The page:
BCL attracts investors

SHARE   |   Wednesday, 20 May 2020   |   By Phillimon Mmeso
BCL attracts investors

Former BCL Mine and BOTASH Managing Director Montwedi Mphathi has become the first Motswana to show interest in reviving the once thriving BCL Mine and the Selibe Phikwe town.

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The Patriot on Sunday has unearthed information which shows that Mphathi has partnered with a Canadian company and they are one of the four companies which has shown interest in the BCL Mine.

When approach for a comment, Mphathi referred this publication to government indicating that he cannot comment about the sale of the BCL Mine.

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“Government or the liquidator are best placed to comment about those interested in the mine not me,” he answered refusing to state if indeed he has shown interest in the mine.

Sources have revealed that Mphathi and his partners, a Canadian company has already started the due process and are optimistic about acquiring the copper nickel mine.

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Should they acquire the BCL Mine, Mphathi who has been credited for reviving the fortunes of BCL Mine in the past is expected to lead the transformation of the company.

Mphathi who is known as the iron fist manager was the first citizen to become general manager of BCL in February 2003.

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When he took over, the copper nickel mine was struggling and depending on government for funding but managed to turn around leading to the state owned mining company paying government P400 million emergency fund borrowed from government in 2000/01.

When he took over the BCL Mine the copper/nickel prices were as low as 1.5 USD/lb managed to steer the BCL ship then through the world prices glut, and subsequent fluctuations until the price recovery of 2010 when they reached their highest price of 9.1 USD/lb in December of that year.

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A very controversial miner, Mphathi left the BCL Mine under dubious circumstances and joined the struggling Botash mine in Sowa Town. He managed to turn the sole soda ash miner in Southern Africa and one of the largest on the continent before he was shown the door. Mphathi has been touted as one of the top contenders for the plumb job at Debswana but sources have indicated that his eyes are on BCL Mine.

Three suitors

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Minister of Mineral Resources, Green Technology and Energy Security Lefoko Moagi confirmed that there are three companies which have shown interest in the acquisition of BCL mine assets but refused to reveal their names and directors.

Early this year, BCL liquidator Trevor Glaum revealed that he is continuing to liaise with several investors interested in buying BCL assets, adding that to date four interested parties had signed letters of consent. He said by the end of this year buyers should have been determined failing which the mine would not be sold as a whole as desired, but in different parts.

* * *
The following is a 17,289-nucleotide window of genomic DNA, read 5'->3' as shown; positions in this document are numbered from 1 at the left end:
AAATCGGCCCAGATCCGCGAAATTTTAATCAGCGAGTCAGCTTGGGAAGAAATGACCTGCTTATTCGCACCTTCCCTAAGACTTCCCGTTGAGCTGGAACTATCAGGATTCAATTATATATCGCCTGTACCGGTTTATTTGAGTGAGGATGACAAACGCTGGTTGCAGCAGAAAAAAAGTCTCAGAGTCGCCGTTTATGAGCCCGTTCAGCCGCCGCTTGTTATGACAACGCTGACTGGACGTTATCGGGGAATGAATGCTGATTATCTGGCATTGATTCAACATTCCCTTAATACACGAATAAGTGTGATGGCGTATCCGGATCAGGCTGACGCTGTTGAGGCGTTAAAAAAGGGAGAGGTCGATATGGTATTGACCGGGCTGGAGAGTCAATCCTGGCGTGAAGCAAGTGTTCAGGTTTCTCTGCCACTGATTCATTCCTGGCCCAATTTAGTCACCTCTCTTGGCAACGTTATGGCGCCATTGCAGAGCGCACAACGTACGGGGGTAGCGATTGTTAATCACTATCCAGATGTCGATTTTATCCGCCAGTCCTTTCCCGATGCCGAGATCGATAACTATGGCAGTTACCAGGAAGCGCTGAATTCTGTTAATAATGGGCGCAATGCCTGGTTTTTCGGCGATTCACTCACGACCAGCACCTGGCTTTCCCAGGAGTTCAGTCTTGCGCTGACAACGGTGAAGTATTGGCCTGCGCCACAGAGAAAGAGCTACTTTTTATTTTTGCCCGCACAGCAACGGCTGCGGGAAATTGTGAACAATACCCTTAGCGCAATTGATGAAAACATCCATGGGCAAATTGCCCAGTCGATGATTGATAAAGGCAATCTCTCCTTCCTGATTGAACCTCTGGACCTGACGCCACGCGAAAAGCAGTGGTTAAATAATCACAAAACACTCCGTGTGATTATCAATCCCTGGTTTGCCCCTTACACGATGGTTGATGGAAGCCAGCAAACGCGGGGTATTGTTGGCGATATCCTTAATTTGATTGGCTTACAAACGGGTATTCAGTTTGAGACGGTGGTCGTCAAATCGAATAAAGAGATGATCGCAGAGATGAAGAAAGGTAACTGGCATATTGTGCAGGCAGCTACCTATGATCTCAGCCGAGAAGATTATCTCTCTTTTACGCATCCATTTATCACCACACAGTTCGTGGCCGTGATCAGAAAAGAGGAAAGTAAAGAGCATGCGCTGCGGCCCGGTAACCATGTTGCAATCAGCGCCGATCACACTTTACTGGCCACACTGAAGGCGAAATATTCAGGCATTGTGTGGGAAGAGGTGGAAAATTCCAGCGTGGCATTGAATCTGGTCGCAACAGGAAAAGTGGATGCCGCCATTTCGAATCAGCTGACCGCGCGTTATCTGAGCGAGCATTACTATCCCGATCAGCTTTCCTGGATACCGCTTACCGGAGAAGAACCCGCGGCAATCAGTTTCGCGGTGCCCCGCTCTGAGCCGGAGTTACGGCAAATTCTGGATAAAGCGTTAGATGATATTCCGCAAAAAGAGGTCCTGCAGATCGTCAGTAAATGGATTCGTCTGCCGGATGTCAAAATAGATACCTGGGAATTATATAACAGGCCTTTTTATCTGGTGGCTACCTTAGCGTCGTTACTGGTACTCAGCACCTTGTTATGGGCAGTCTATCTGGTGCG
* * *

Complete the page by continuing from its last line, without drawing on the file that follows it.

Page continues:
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Before being liquidated, BCL management had developed a diversification strategy known as POLARIS II, whose implementation has components that are said to be valuable and could be commercially viable on acquisition.

The copper nickel company had a joint venture with Botswana Metals Limited and have   three prospecting licences at Maibele (PL110/94, PL 111/94 and PL 54/98). The exploration resulted in three discoveries of Nickel-Copper and Copper-Silver mineralisation known as Airstrip Copper. BCL which also owns Tati Nickel Mine has Selkirk Nickel mine situated near Francistown which has a value of P1.4 billion over a 6-10 years lifespan and the Maibele Nickel prospect with value of P1.9 billion.

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Phikwe economy

Addressing a special session of Parliament to consider ammendments to Covid-19 regulations last week, Selebi Phikwe West MP, Dithapelo Keorapetse said Phikwe economy suffered a devastation as a result of BCL closure, and COVID-19 finished what’s left of the economy.

He said in the last four years the Phikwe economy has been in a very bad shape and whatever COVID-19 rules that are introduced, government must be mindful of this fact. He said such regulations should be cost effective, otherwise there is a big chance of closing many more businesses and creating more unemployment problem. He advised that SMMEs be prioritised  as they create more jobs collectively than big corporations.

He demanded that food distribution be fast tracked because people are dying of hunger. In addition, he called for inclusion of sanitary pads in the relief basket, which he said is very important to support the girl child.

Keorapetse also complained that workers in different sectors are being exploited under the guise of COVID-19 fight, where dismissals, cancelation of contracts, non-renewal of contracts, stealing or forfeiture of leave days, withdrawal of wages including payments of % of salaries (not full) and many other things continue unabated with deleterious impact on employees. 



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